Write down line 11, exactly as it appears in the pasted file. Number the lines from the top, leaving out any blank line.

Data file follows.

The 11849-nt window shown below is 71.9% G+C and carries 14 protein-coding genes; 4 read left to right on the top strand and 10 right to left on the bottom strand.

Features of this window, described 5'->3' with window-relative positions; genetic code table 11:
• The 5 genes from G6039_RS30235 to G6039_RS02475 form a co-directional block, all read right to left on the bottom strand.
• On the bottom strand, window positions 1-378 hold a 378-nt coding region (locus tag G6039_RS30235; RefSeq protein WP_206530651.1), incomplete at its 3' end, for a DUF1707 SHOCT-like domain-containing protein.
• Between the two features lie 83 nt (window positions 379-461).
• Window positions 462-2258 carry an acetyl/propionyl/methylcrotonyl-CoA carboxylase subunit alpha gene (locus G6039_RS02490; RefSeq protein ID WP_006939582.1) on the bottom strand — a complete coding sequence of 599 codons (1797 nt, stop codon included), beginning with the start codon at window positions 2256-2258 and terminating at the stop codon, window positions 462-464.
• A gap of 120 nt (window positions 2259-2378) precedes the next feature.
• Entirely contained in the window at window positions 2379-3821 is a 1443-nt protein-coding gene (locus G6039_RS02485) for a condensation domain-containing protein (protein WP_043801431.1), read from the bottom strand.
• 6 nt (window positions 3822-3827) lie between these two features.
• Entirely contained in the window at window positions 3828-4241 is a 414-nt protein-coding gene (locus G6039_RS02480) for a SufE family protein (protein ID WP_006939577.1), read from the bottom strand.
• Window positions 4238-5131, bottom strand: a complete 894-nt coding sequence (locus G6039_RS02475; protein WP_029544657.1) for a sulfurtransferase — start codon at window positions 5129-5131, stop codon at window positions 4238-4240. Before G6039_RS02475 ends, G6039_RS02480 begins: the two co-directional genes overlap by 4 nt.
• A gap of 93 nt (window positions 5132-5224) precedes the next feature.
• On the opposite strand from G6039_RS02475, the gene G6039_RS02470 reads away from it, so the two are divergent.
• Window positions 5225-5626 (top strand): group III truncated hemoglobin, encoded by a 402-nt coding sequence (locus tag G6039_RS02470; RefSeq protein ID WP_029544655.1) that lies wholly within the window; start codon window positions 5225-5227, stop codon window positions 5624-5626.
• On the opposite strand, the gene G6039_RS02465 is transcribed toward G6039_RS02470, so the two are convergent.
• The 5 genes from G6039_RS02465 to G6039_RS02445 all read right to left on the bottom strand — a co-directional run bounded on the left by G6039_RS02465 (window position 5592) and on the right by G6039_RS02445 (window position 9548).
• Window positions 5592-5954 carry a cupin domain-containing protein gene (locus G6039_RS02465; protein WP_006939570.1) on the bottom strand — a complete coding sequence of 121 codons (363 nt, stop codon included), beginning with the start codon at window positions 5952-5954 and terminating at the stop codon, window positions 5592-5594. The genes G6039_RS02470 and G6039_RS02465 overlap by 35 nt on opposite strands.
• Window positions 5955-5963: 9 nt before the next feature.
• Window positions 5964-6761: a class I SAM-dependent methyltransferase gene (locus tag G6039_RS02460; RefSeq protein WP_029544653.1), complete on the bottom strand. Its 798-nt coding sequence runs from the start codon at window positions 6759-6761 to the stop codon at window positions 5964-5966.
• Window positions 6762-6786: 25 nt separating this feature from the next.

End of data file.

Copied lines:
• Window positions 4238-5131, bottom strand: a complete 894-nt coding sequence (locus G6039_RS02475; protein WP_029544657.1) for a sulfurtransferase — start codon at window positions 5129-5131, stop codon at window positions 4238-4240. Before G6039_RS02475 ends, G6039_RS02480 begins: the two co-directional genes overlap by 4 nt.